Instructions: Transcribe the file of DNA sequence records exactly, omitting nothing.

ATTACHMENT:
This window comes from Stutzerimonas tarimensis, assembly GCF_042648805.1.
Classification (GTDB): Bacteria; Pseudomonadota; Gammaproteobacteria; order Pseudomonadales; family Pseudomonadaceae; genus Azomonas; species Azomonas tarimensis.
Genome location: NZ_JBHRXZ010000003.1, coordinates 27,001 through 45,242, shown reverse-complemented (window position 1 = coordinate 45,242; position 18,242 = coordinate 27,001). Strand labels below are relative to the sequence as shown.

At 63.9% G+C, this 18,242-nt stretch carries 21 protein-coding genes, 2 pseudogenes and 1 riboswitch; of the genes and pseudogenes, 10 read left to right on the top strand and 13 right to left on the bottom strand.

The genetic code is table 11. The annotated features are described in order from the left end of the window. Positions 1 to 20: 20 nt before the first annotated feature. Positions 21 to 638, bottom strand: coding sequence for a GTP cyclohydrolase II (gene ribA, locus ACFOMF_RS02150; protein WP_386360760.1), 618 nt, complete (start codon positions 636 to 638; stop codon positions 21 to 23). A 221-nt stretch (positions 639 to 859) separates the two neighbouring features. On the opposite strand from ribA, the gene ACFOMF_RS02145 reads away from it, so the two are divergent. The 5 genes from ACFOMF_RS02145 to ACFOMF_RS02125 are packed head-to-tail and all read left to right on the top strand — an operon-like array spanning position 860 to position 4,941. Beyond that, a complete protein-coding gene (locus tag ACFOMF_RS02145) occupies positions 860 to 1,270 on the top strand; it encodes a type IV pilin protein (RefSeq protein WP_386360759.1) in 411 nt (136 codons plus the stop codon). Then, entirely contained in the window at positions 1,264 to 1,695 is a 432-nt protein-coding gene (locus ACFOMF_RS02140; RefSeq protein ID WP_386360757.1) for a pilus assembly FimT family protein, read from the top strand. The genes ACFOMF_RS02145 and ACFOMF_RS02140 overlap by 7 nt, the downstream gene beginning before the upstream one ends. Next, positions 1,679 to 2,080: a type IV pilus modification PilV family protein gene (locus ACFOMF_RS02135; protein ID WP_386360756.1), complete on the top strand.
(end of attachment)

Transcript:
This window comes from Stutzerimonas tarimensis, assembly GCF_042648805.1.
Classification (GTDB): Bacteria; Pseudomonadota; Gammaproteobacteria; order Pseudomonadales; family Pseudomonadaceae; genus Azomonas; species Azomonas tarimensis.
Genome location: NZ_JBHRXZ010000003.1, coordinates 27,001 through 45,242, shown reverse-complemented (window position 1 = coordinate 45,242; position 18,242 = coordinate 27,001). Strand labels below are relative to the sequence as shown.

At 63.9% G+C, this 18,242-nt stretch carries 21 protein-coding genes, 2 pseudogenes and 1 riboswitch; of the genes and pseudogenes, 10 read left to right on the top strand and 13 right to left on the bottom strand.

The genetic code is table 11. The annotated features are described in order from the left end of the window. Positions 1 to 20: 20 nt before the first annotated feature. Positions 21 to 638, bottom strand: coding sequence for a GTP cyclohydrolase II (gene ribA, locus ACFOMF_RS02150; protein WP_386360760.1), 618 nt, complete (start codon positions 636 to 638; stop codon positions 21 to 23). A 221-nt stretch (positions 639 to 859) separates the two neighbouring features. On the opposite strand from ribA, the gene ACFOMF_RS02145 reads away from it, so the two are divergent. The 5 genes from ACFOMF_RS02145 to ACFOMF_RS02125 are packed head-to-tail and all read left to right on the top strand — an operon-like array spanning position 860 to position 4,941. Beyond that, a complete protein-coding gene (locus tag ACFOMF_RS02145) occupies positions 860 to 1,270 on the top strand; it encodes a type IV pilin protein (RefSeq protein WP_386360759.1) in 411 nt (136 codons plus the stop codon). Then, entirely contained in the window at positions 1,264 to 1,695 is a 432-nt protein-coding gene (locus ACFOMF_RS02140; RefSeq protein ID WP_386360757.1) for a pilus assembly FimT family protein, read from the top strand. The genes ACFOMF_RS02145 and ACFOMF_RS02140 overlap by 7 nt, the downstream gene beginning before the upstream one ends. Next, positions 1,679 to 2,080: a type IV pilus modification PilV family protein gene (locus ACFOMF_RS02135; protein ID WP_386360756.1), complete on the top strand.